New Horizons in Science 2012 Speakers
Triangle Universities Center for Advanced Studies, Inc., Raleigh, NC Oct 28–29, 2012
associate research professor of microbiology and immunology, School of Medicine; professor of epidemiology, Gillings School of Global Public Health, University of North Carolina at Chapel Hill
After Ralph Baric attended N.C. State University on a swimming scholarship, he stuck around to complete a PhD in microbiology in 1983, the year the human immunodeficiency virus (HIV) was isolated. He is known for his research on the replication and pathogenesis of coronaviruses, which include SARS, and more recently of noroviruses such as the Norwalk virus. His work has crossed the boundaries of microbiology, virology, immunology and epidemiology, looking especially at the population genetics of viruses to find the molecular building blocks for more effective vaccines.
Belk Distinguished Professor of biology; chief scientific officer, University of North Carolina at Charlotte, SoyMeds Inc.
Ken Bost grew up near Concord, NC, and received his undergraduate degree from UNC-Chapel Hill in 1979. He left the state to pursue a doctoral degree in immunology from Ole Miss Medical School. After rising through the academic ranks at UTMB-Galveston, then UAB Medical Center, and finally Tulane Medical Center, where he was a professor of microbiology and immunology, he returned to N.C. in 1998 as the Belk Distinguished Professor of Biology at UNC-Charlotte. In 2005 Ken Bost and Kenneth Piller co-founded SoyMeds, Inc. as a UNC-Charlotte startup company. This small business uses transgenic soybean seeds as a platform technology for expressing recombinant proteins that have pharmaceutical and diagnostic applications.
Chancellor's Eminent Professor of chemistry; William R. Kenan, Jr. Professor of chemical engineering, University of North Carolina at Chapel Hill, North Carolina State University
Joe DeSimone is a prolific and creative inventor, entrepreneur and scientific collaborator. Among his inventions are: an environmentally friendly manufacturing process that relies on supercritical carbon dioxide for the creation of fluoropolymers and high-performance plastics; a bioabsorbable, drug-eluting stent; and a roll-to-roll particle-fabrication technology that borrows photolithographic techniques from semiconductor manufacturing to deliver high-performance, cost-effective vaccines and medicines. The new fabrication technology is the foundation of Liquidia Technologies, which DeSimone launched in 2004. Liquidia now employs roughly 50 people in Research Triangle Park. Trained in chemistry, DeSimone is a member of the National Academies of Engineering and Sciences.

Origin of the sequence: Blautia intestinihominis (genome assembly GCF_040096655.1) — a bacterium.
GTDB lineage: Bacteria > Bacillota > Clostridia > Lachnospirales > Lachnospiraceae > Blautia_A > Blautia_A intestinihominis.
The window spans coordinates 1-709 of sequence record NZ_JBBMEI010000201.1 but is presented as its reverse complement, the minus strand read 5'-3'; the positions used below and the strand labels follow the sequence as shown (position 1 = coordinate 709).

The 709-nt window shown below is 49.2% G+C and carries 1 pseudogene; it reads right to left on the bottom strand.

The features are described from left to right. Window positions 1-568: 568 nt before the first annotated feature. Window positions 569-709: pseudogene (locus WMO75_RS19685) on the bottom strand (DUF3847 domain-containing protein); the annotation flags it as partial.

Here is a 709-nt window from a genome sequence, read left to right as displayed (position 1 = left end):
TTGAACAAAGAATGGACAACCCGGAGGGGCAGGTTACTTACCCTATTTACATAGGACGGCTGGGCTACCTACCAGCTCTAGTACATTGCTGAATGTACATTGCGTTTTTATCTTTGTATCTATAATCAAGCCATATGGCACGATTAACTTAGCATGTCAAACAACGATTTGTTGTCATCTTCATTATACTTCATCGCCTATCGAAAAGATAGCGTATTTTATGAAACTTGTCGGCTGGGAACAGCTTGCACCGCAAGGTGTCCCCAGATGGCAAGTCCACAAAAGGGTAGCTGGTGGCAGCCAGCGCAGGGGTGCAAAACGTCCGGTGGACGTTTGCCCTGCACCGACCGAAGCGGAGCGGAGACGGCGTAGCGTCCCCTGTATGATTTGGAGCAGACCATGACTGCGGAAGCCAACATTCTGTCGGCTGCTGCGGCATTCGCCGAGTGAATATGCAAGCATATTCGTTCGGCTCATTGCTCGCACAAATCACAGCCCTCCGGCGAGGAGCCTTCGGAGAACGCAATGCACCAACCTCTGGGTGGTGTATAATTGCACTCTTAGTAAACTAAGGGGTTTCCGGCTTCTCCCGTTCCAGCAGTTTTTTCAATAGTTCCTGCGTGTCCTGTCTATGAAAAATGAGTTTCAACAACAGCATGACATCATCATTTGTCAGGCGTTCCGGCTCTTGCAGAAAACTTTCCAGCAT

Briefing(s): To make new nanotherapeutics, just press PRINT
George E. Uhlenbeck Professor of physics; associate director, Michigan Center for Theoretical Physics, University of Michigan
Katherine Freese earned her physics degrees from Princeton (where, as far as she knows, she was the second woman to major in physics), Columbia and Chicago, then did postdocs at the Harvard-Smithsonian Center for Astrophysics, the Kavli Institute for Theoretical Physics and the University of California, Berkeley. She has held faculty positions at MIT and Michigan, and been a visiting faculty member at the Max Planck Institute für Physik, Columbia, UC Berkeley and the Perimeter Institute for Theoretical Physics. She works on a wide range of topics in theoretical cosmology and astroparticle physics. She has been working to identify the dark matter and dark energy that permeate the universe as well as to build a successful model for the early universe immediately after the Big Bang. She has shown that most of the mass in galaxies does not consist of ordinary stellar material, and has proposed ways to look for alternatives such as supersymmetric particles. Recently she has proposed that “dark stars” were the first stars to form in the Universe.
senior research scientist and director, Interactive Technology Center, Georgia Institute of Technology
Maribeth Gandy is a computer scientist who works in the field of human-computer interaction, where she develops novel and scientifically validated games for purposes such as training, rehabilitation and cognitive training. She is currently collaborating with Anne McLaughlin and colleagues at NC State on an NSF-funded project to develop cognitive games for older adults. The goal is to both isolate what components are necessary in an activity for it to have general cognitive benefits and to craft a custom game that is accessible and compelling for an older player. For seven years she worked in the fields of disability and accessibility as a project director in the Wireless RERC (through the Shepard Center in Atlanta and Georgia Tech) and generated guidelines for the universal design and user-centered design process with disabled individuals. In her consulting work she has built commercial games, designed a home medical device for older adults, enhanced live rock concerts, and worked with startup companies to develop augmented reality business models and products.